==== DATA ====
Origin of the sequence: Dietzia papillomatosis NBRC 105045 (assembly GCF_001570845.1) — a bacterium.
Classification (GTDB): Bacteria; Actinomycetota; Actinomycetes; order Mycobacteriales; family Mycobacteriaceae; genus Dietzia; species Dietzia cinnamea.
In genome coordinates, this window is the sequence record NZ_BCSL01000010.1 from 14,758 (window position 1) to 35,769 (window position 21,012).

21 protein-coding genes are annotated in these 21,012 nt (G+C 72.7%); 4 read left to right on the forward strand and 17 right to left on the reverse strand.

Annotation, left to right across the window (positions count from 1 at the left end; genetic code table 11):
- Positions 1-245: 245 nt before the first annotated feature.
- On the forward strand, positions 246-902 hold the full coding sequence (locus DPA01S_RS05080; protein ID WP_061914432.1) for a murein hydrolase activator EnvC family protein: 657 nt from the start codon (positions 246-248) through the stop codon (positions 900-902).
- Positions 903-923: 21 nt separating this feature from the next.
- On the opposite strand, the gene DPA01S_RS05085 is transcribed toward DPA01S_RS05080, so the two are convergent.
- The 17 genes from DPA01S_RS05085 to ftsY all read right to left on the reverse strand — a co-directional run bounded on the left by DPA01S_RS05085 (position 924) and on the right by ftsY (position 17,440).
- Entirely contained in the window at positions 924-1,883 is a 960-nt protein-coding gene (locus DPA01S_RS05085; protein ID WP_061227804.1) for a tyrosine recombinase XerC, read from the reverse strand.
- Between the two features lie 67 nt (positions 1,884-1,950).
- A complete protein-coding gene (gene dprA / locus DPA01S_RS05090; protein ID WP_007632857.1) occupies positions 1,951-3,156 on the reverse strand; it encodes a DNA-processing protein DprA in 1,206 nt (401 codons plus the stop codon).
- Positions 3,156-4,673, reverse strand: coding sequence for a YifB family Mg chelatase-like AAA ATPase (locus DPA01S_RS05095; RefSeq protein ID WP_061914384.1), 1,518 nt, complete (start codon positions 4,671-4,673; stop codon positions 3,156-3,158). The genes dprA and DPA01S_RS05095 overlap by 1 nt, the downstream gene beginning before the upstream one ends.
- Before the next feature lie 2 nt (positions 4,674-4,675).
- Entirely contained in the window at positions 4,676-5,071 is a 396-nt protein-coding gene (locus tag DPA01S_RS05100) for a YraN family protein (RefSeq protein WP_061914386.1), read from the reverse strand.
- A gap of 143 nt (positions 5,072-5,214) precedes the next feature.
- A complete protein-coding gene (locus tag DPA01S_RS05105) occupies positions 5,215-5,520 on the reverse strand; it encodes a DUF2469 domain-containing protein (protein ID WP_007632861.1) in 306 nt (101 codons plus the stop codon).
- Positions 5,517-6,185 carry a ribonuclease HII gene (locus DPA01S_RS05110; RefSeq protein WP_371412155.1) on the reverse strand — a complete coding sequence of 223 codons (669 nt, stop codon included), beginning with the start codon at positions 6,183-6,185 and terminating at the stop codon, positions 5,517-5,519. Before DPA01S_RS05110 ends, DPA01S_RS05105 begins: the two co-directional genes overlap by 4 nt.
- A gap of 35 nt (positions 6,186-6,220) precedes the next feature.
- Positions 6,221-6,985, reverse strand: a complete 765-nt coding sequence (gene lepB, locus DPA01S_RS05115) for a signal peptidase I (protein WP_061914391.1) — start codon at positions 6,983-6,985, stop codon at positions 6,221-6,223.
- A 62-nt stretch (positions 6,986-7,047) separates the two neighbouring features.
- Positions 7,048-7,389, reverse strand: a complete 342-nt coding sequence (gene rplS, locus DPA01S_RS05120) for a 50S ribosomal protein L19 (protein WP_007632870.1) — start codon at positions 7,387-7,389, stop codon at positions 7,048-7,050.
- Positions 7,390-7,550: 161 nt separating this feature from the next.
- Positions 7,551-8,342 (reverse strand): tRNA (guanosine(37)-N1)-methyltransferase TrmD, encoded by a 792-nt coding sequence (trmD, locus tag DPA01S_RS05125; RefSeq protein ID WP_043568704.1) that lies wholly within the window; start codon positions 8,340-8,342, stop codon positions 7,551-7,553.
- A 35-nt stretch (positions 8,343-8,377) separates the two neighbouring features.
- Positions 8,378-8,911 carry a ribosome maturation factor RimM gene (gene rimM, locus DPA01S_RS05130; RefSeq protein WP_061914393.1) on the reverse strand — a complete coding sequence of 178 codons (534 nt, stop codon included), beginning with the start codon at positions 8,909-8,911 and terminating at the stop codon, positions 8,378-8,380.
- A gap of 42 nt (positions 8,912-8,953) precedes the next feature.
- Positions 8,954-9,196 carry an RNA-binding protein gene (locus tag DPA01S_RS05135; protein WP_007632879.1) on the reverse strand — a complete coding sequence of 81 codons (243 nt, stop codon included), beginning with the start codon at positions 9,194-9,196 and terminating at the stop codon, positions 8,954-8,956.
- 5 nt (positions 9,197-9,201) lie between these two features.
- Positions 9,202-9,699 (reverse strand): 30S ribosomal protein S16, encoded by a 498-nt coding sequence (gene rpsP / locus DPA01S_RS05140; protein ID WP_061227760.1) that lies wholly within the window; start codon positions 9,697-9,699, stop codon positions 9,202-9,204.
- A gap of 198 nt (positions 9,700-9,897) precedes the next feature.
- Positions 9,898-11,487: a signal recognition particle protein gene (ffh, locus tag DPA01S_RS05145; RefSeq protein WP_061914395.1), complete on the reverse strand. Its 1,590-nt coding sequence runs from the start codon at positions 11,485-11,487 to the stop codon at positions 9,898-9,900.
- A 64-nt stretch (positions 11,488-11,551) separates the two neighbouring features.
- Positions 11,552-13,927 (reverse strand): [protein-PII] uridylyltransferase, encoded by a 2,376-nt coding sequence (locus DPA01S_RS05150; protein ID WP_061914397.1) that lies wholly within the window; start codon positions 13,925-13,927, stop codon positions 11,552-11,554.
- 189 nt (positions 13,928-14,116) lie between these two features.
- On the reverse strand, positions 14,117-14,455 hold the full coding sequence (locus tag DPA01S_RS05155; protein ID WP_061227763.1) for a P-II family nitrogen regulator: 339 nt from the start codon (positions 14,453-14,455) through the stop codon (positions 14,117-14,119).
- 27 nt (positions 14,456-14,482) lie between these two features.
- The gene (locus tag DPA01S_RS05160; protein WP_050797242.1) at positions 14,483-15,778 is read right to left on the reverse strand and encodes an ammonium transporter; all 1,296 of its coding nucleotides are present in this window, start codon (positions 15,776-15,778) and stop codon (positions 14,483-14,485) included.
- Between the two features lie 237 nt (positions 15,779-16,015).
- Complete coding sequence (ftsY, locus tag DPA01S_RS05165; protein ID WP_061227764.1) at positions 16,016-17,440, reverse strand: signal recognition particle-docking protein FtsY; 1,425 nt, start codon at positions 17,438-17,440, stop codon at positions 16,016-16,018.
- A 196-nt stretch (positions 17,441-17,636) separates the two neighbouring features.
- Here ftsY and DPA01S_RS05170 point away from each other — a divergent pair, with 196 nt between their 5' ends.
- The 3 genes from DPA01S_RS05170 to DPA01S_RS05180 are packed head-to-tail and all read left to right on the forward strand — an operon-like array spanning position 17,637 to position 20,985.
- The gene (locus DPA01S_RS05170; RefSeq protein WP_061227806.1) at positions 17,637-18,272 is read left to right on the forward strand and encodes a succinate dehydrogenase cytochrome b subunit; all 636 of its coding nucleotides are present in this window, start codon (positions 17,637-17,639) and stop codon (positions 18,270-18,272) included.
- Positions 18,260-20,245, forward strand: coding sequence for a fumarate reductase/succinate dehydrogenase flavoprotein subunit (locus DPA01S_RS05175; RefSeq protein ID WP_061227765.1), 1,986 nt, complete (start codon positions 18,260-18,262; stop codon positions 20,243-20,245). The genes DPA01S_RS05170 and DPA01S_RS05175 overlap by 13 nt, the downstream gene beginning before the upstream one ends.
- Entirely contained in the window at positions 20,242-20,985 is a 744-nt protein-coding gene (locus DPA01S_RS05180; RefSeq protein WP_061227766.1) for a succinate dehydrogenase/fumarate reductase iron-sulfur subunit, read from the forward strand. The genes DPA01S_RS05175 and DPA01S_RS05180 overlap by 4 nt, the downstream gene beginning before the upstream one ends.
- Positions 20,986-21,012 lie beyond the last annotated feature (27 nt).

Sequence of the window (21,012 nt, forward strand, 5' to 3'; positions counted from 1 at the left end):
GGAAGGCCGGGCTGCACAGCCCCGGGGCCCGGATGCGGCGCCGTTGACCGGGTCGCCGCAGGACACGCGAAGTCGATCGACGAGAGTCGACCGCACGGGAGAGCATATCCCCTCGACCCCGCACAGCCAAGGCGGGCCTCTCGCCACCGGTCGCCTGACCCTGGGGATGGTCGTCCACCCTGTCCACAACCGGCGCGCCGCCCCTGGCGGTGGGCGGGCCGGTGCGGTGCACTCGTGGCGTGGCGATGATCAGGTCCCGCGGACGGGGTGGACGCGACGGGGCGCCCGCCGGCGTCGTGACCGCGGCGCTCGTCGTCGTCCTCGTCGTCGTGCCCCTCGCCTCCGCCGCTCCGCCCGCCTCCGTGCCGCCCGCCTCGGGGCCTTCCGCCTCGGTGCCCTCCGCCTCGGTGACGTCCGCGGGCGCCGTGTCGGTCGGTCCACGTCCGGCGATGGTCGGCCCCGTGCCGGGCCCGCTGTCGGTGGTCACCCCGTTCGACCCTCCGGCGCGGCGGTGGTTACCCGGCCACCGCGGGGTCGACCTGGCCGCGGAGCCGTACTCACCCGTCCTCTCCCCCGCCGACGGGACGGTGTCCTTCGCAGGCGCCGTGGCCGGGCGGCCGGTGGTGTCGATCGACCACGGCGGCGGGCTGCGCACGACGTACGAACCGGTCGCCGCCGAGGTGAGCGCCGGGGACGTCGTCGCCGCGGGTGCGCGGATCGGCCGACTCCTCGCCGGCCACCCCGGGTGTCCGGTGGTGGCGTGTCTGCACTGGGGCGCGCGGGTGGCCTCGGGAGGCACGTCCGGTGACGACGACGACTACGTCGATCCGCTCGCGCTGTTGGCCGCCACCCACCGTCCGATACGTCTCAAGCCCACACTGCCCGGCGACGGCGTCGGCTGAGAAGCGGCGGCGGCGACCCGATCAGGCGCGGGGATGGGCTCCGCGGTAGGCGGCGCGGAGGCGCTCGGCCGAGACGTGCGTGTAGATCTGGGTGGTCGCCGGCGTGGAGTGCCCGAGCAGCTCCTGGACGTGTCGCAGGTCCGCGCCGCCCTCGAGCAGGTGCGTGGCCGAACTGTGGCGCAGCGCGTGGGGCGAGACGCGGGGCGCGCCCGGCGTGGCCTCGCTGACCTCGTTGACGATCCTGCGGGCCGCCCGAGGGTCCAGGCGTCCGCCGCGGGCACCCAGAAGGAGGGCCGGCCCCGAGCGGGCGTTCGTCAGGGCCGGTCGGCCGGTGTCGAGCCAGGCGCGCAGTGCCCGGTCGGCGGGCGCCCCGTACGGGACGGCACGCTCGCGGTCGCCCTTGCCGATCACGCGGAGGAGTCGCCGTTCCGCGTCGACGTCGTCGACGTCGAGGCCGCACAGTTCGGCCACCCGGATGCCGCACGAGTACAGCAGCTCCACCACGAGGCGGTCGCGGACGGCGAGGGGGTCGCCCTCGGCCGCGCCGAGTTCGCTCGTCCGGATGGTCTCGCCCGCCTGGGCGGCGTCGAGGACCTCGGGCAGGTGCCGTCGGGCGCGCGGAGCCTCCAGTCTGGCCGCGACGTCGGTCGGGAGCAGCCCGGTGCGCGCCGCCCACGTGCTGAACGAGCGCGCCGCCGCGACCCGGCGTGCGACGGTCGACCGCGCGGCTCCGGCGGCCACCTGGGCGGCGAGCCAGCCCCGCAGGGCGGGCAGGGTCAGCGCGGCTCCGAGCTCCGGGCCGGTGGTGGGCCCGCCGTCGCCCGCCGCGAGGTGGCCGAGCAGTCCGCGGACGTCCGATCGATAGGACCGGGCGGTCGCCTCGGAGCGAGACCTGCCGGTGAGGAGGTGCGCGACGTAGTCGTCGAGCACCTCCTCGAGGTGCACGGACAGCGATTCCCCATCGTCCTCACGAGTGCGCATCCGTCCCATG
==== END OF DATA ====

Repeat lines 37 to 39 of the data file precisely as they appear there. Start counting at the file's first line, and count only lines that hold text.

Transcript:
- On the reverse strand, positions 14,117-14,455 hold the full coding sequence (locus tag DPA01S_RS05155; protein ID WP_061227763.1) for a P-II family nitrogen regulator: 339 nt from the start codon (positions 14,453-14,455) through the stop codon (positions 14,117-14,119).
- 27 nt (positions 14,456-14,482) lie between these two features.
- The gene (locus tag DPA01S_RS05160; protein WP_050797242.1) at positions 14,483-15,778 is read right to left on the reverse strand and encodes an ammonium transporter; all 1,296 of its coding nucleotides are present in this window, start codon (positions 15,776-15,778) and stop codon (positions 14,483-14,485) included.